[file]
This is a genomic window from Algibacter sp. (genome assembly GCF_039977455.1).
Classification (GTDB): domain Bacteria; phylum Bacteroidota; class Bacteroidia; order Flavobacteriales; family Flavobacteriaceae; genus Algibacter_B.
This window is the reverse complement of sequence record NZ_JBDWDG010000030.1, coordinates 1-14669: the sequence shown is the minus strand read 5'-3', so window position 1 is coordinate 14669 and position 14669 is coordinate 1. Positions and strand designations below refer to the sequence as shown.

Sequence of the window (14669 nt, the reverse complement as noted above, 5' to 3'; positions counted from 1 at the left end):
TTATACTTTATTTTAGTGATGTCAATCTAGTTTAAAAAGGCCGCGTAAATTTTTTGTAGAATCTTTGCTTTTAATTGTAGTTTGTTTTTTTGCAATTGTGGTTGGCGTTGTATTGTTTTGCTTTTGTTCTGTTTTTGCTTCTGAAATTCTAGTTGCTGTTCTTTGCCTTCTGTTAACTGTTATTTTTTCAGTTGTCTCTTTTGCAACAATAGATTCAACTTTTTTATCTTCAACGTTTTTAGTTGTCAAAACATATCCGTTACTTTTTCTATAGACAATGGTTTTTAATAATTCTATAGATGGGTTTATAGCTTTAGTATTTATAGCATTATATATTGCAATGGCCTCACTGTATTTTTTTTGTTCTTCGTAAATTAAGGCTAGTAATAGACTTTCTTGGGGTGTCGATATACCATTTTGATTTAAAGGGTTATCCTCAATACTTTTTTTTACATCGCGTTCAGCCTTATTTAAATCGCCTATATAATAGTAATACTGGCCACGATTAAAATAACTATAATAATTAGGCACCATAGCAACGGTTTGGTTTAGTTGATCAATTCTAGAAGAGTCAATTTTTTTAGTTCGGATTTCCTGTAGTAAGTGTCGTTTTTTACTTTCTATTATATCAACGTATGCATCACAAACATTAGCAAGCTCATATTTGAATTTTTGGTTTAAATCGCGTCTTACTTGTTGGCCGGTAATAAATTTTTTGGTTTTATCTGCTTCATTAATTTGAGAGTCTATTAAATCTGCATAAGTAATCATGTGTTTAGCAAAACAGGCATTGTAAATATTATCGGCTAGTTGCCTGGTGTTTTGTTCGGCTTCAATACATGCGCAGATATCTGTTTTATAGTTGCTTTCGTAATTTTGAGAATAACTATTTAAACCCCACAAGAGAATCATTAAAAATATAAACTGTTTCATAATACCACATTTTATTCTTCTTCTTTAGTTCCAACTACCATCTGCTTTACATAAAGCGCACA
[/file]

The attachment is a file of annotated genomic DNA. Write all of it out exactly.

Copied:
This is a genomic window from Algibacter sp. (genome assembly GCF_039977455.1).
Classification (GTDB): domain Bacteria; phylum Bacteroidota; class Bacteroidia; order Flavobacteriales; family Flavobacteriaceae; genus Algibacter_B.
This window is the reverse complement of sequence record NZ_JBDWDG010000030.1, coordinates 1-14669: the sequence shown is the minus strand read 5'-3', so window position 1 is coordinate 14669 and position 14669 is coordinate 1. Positions and strand designations below refer to the sequence as shown.

Sequence of the window (14669 nt, the reverse complement as noted above, 5' to 3'; positions counted from 1 at the left end):
TTATACTTTATTTTAGTGATGTCAATCTAGTTTAAAAAGGCCGCGTAAATTTTTTGTAGAATCTTTGCTTTTAATTGTAGTTTGTTTTTTTGCAATTGTGGTTGGCGTTGTATTGTTTTGCTTTTGTTCTGTTTTTGCTTCTGAAATTCTAGTTGCTGTTCTTTGCCTTCTGTTAACTGTTATTTTTTCAGTTGTCTCTTTTGCAACAATAGATTCAACTTTTTTATCTTCAACGTTTTTAGTTGTCAAAACATATCCGTTACTTTTTCTATAGACAATGGTTTTTAATAATTCTATAGATGGGTTTATAGCTTTAGTATTTATAGCATTATATATTGCAATGGCCTCACTGTATTTTTTTTGTTCTTCGTAAATTAAGGCTAGTAATAGACTTTCTTGGGGTGTCGATATACCATTTTGATTTAAAGGGTTATCCTCAATACTTTTTTTTACATCGCGTTCAGCCTTATTTAAATCGCCTATATAATAGTAATACTGGCCACGATTAAAATAACTATAATAATTAGGCACCATAGCAACGGTTTGGTTTAGTTGATCAATTCTAGAAGAGTCAATTTTTTTAGTTCGGATTTCCTGTAGTAAGTGTCGTTTTTTACTTTCTATTATATCAACGTATGCATCACAAACATTAGCAAGCTCATATTTGAATTTTTGGTTTAAATCGCGTCTTACTTGTTGGCCGGTAATAAATTTTTTGGTTTTATCTGCTTCATTAATTTGAGAGTCTATTAAATCTGCATAAGTAATCATGTGTTTAGCAAAACAGGCATTGTAAATATTATCGGCTAGTTGCCTGGTGTTTTGTTCGGCTTCAATACATGCGCAGATATCTGTTTTATAGTTGCTTTCGTAATTTTGAGAATAACTATTTAAACCCCACAAGAGAATCATTAAAAATATAAACTGTTTCATAATACCACATTTTATTCTTCTTCTTTAGTTCCAACTACCATCTGCTTTACATAAAGCGCACA